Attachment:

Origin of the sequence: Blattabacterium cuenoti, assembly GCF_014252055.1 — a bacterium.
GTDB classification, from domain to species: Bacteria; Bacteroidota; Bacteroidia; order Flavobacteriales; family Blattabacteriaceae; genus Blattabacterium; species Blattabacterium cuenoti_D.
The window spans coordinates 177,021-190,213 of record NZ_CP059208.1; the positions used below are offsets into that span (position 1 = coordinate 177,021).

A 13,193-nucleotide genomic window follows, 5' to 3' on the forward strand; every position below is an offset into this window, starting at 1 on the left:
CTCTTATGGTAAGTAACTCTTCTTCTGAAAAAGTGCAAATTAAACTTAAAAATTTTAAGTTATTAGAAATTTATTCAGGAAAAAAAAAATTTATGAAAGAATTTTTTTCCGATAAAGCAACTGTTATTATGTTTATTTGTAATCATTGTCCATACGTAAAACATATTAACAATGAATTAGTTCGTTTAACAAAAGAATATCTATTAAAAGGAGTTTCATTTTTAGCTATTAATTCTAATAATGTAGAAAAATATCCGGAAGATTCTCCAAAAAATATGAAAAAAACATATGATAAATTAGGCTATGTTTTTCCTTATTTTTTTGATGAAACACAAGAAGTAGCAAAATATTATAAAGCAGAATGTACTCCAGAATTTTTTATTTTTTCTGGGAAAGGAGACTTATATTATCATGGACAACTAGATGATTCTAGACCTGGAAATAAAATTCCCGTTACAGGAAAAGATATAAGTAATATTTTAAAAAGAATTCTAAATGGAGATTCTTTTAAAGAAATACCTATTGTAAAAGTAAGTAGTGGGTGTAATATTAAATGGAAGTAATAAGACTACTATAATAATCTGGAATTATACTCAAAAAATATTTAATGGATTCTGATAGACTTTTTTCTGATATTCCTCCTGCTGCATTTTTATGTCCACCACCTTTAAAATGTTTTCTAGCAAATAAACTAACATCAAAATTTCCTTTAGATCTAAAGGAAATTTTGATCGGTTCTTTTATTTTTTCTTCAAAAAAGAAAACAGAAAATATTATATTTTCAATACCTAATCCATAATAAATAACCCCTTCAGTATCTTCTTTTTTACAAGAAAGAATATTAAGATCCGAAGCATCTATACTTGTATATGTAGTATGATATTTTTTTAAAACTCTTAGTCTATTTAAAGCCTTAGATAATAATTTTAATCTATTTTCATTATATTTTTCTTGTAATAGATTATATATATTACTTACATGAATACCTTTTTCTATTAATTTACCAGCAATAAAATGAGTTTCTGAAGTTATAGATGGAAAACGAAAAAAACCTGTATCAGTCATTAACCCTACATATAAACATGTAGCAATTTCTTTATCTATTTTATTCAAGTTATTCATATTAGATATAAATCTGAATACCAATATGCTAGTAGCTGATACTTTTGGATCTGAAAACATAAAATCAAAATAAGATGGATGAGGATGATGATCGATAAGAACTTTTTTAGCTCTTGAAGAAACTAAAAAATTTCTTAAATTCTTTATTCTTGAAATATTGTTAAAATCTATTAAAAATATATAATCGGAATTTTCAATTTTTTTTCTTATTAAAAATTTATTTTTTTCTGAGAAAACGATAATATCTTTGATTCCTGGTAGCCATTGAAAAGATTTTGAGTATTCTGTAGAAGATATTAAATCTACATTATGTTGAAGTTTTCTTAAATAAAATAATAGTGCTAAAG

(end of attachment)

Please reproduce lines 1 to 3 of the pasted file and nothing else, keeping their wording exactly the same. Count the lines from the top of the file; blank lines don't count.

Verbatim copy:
Origin of the sequence: Blattabacterium cuenoti, assembly GCF_014252055.1 — a bacterium.
GTDB classification, from domain to species: Bacteria; Bacteroidota; Bacteroidia; order Flavobacteriales; family Blattabacteriaceae; genus Blattabacterium; species Blattabacterium cuenoti_D.
The window spans coordinates 177,021-190,213 of record NZ_CP059208.1; the positions used below are offsets into that span (position 1 = coordinate 177,021).